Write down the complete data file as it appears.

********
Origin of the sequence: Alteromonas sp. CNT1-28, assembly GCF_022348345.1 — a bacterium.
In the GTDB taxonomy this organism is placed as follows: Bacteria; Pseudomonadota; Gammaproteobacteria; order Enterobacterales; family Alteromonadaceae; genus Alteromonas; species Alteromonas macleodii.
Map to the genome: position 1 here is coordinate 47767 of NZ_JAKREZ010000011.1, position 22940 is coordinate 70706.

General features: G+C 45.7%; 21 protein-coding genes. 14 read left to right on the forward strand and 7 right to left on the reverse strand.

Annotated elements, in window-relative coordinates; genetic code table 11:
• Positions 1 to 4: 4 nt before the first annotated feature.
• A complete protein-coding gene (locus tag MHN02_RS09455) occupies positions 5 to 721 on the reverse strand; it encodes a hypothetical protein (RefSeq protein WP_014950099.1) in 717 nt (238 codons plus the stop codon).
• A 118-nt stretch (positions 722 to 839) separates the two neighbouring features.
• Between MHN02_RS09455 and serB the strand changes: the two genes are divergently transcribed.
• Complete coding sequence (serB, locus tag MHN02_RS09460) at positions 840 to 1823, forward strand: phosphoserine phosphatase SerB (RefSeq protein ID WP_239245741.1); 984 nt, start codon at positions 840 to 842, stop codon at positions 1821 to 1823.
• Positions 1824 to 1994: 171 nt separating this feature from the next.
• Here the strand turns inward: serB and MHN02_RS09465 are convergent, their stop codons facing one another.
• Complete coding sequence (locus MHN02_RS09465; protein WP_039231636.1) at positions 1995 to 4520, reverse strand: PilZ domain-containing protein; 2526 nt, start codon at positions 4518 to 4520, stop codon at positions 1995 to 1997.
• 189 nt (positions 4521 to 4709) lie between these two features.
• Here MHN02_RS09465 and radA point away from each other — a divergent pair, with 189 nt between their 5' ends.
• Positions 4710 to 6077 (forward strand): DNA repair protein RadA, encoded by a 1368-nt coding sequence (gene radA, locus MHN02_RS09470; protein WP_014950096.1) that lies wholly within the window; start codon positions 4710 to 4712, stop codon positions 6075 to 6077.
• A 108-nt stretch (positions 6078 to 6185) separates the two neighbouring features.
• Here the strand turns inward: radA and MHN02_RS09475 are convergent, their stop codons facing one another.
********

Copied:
Origin of the sequence: Alteromonas sp. CNT1-28, assembly GCF_022348345.1 — a bacterium.
In the GTDB taxonomy this organism is placed as follows: Bacteria; Pseudomonadota; Gammaproteobacteria; order Enterobacterales; family Alteromonadaceae; genus Alteromonas; species Alteromonas macleodii.
Map to the genome: position 1 here is coordinate 47767 of NZ_JAKREZ010000011.1, position 22940 is coordinate 70706.

General features: G+C 45.7%; 21 protein-coding genes. 14 read left to right on the forward strand and 7 right to left on the reverse strand.

Annotated elements, in window-relative coordinates; genetic code table 11:
• Positions 1 to 4: 4 nt before the first annotated feature.
• A complete protein-coding gene (locus tag MHN02_RS09455) occupies positions 5 to 721 on the reverse strand; it encodes a hypothetical protein (RefSeq protein WP_014950099.1) in 717 nt (238 codons plus the stop codon).
• A 118-nt stretch (positions 722 to 839) separates the two neighbouring features.
• Between MHN02_RS09455 and serB the strand changes: the two genes are divergently transcribed.
• Complete coding sequence (serB, locus tag MHN02_RS09460) at positions 840 to 1823, forward strand: phosphoserine phosphatase SerB (RefSeq protein ID WP_239245741.1); 984 nt, start codon at positions 840 to 842, stop codon at positions 1821 to 1823.
• Positions 1824 to 1994: 171 nt separating this feature from the next.
• Here the strand turns inward: serB and MHN02_RS09465 are convergent, their stop codons facing one another.
• Complete coding sequence (locus MHN02_RS09465; protein WP_039231636.1) at positions 1995 to 4520, reverse strand: PilZ domain-containing protein; 2526 nt, start codon at positions 4518 to 4520, stop codon at positions 1995 to 1997.
• 189 nt (positions 4521 to 4709) lie between these two features.
• Here MHN02_RS09465 and radA point away from each other — a divergent pair, with 189 nt between their 5' ends.
• Positions 4710 to 6077 (forward strand): DNA repair protein RadA, encoded by a 1368-nt coding sequence (gene radA, locus MHN02_RS09470; protein WP_014950096.1) that lies wholly within the window; start codon positions 4710 to 4712, stop codon positions 6075 to 6077.
• A 108-nt stretch (positions 6078 to 6185) separates the two neighbouring features.
• Here the strand turns inward: radA and MHN02_RS09475 are convergent, their stop codons facing one another.